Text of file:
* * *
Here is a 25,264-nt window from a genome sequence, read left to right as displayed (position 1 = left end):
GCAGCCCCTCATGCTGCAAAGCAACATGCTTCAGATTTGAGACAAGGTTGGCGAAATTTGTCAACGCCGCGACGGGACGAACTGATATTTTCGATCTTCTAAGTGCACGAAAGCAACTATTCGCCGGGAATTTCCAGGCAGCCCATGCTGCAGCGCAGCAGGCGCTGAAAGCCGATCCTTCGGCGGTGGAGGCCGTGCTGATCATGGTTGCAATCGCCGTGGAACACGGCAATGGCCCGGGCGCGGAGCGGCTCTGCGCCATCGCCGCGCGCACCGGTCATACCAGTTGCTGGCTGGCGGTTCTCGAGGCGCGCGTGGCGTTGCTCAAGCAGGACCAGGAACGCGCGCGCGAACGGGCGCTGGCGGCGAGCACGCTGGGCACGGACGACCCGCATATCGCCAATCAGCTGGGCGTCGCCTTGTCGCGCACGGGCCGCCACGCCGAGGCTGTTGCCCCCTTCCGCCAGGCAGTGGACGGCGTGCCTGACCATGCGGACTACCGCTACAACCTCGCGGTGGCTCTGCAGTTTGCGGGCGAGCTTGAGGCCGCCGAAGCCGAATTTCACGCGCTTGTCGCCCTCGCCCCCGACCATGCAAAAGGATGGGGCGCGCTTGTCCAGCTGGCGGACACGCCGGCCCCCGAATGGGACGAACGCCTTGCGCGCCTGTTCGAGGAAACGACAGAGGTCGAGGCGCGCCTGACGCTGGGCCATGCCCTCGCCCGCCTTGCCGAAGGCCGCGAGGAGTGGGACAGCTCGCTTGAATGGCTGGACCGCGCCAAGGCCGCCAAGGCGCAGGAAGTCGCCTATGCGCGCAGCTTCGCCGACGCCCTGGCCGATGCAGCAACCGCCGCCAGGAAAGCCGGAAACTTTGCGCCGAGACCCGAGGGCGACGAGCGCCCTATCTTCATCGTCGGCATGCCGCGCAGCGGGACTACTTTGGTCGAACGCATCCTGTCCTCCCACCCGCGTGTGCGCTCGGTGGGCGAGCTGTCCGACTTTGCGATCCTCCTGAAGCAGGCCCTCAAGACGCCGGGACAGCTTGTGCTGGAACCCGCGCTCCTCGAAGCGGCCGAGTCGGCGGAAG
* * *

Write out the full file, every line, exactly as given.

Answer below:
Here is a 25,264-nt window from a genome sequence, read left to right as displayed (position 1 = left end):
GCAGCCCCTCATGCTGCAAAGCAACATGCTTCAGATTTGAGACAAGGTTGGCGAAATTTGTCAACGCCGCGACGGGACGAACTGATATTTTCGATCTTCTAAGTGCACGAAAGCAACTATTCGCCGGGAATTTCCAGGCAGCCCATGCTGCAGCGCAGCAGGCGCTGAAAGCCGATCCTTCGGCGGTGGAGGCCGTGCTGATCATGGTTGCAATCGCCGTGGAACACGGCAATGGCCCGGGCGCGGAGCGGCTCTGCGCCATCGCCGCGCGCACCGGTCATACCAGTTGCTGGCTGGCGGTTCTCGAGGCGCGCGTGGCGTTGCTCAAGCAGGACCAGGAACGCGCGCGCGAACGGGCGCTGGCGGCGAGCACGCTGGGCACGGACGACCCGCATATCGCCAATCAGCTGGGCGTCGCCTTGTCGCGCACGGGCCGCCACGCCGAGGCTGTTGCCCCCTTCCGCCAGGCAGTGGACGGCGTGCCTGACCATGCGGACTACCGCTACAACCTCGCGGTGGCTCTGCAGTTTGCGGGCGAGCTTGAGGCCGCCGAAGCCGAATTTCACGCGCTTGTCGCCCTCGCCCCCGACCATGCAAAAGGATGGGGCGCGCTTGTCCAGCTGGCGGACACGCCGGCCCCCGAATGGGACGAACGCCTTGCGCGCCTGTTCGAGGAAACGACAGAGGTCGAGGCGCGCCTGACGCTGGGCCATGCCCTCGCCCGCCTTGCCGAAGGCCGCGAGGAGTGGGACAGCTCGCTTGAATGGCTGGACCGCGCCAAGGCCGCCAAGGCGCAGGAAGTCGCCTATGCGCGCAGCTTCGCCGACGCCCTGGCCGATGCAGCAACCGCCGCCAGGAAAGCCGGAAACTTTGCGCCGAGACCCGAGGGCGACGAGCGCCCTATCTTCATCGTCGGCATGCCGCGCAGCGGGACTACTTTGGTCGAACGCATCCTGTCCTCCCACCCGCGTGTGCGCTCGGTGGGCGAGCTGTCCGACTTTGCGATCCTCCTGAAGCAGGCCCTCAAGACGCCGGGACAGCTTGTGCTGGAACCCGCGCTCCTCGAAGCGGCCGAGTCGGCGGAAG